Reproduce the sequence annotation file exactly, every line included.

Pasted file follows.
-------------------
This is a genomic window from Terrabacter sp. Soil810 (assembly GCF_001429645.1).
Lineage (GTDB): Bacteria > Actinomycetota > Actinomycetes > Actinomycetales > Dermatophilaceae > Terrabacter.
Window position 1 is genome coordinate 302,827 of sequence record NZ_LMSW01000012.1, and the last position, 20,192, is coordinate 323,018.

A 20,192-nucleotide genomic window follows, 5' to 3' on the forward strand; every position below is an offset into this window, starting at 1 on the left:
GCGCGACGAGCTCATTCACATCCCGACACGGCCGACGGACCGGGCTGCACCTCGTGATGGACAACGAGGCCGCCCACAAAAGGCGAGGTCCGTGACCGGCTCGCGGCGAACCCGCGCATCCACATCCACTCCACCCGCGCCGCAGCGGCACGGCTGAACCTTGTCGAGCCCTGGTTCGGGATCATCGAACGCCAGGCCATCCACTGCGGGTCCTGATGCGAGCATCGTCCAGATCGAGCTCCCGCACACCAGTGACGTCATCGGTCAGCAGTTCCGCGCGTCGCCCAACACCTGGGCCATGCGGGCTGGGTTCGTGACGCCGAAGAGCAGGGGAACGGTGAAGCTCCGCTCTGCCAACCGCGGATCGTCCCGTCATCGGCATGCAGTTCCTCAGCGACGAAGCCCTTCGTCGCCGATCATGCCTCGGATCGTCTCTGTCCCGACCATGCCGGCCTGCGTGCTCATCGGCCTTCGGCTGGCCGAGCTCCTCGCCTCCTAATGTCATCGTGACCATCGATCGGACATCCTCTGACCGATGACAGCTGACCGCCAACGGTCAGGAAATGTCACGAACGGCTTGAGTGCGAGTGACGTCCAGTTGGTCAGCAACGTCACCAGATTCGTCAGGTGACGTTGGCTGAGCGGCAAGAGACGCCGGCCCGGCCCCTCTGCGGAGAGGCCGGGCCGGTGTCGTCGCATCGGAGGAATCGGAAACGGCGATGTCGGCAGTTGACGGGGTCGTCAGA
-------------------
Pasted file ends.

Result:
This is a genomic window from Terrabacter sp. Soil810 (assembly GCF_001429645.1).
Lineage (GTDB): Bacteria > Actinomycetota > Actinomycetes > Actinomycetales > Dermatophilaceae > Terrabacter.
Window position 1 is genome coordinate 302,827 of sequence record NZ_LMSW01000012.1, and the last position, 20,192, is coordinate 323,018.

A 20,192-nucleotide genomic window follows, 5' to 3' on the forward strand; every position below is an offset into this window, starting at 1 on the left:
GCGCGACGAGCTCATTCACATCCCGACACGGCCGACGGACCGGGCTGCACCTCGTGATGGACAACGAGGCCGCCCACAAAAGGCGAGGTCCGTGACCGGCTCGCGGCGAACCCGCGCATCCACATCCACTCCACCCGCGCCGCAGCGGCACGGCTGAACCTTGTCGAGCCCTGGTTCGGGATCATCGAACGCCAGGCCATCCACTGCGGGTCCTGATGCGAGCATCGTCCAGATCGAGCTCCCGCACACCAGTGACGTCATCGGTCAGCAGTTCCGCGCGTCGCCCAACACCTGGGCCATGCGGGCTGGGTTCGTGACGCCGAAGAGCAGGGGAACGGTGAAGCTCCGCTCTGCCAACCGCGGATCGTCCCGTCATCGGCATGCAGTTCCTCAGCGACGAAGCCCTTCGTCGCCGATCATGCCTCGGATCGTCTCTGTCCCGACCATGCCGGCCTGCGTGCTCATCGGCCTTCGGCTGGCCGAGCTCCTCGCCTCCTAATGTCATCGTGACCATCGATCGGACATCCTCTGACCGATGACAGCTGACCGCCAACGGTCAGGAAATGTCACGAACGGCTTGAGTGCGAGTGACGTCCAGTTGGTCAGCAACGTCACCAGATTCGTCAGGTGACGTTGGCTGAGCGGCAAGAGACGCCGGCCCGGCCCCTCTGCGGAGAGGCCGGGCCGGTGTCGTCGCATCGGAGGAATCGGAAACGGCGATGTCGGCAGTTGACGGGGTCGTCAGA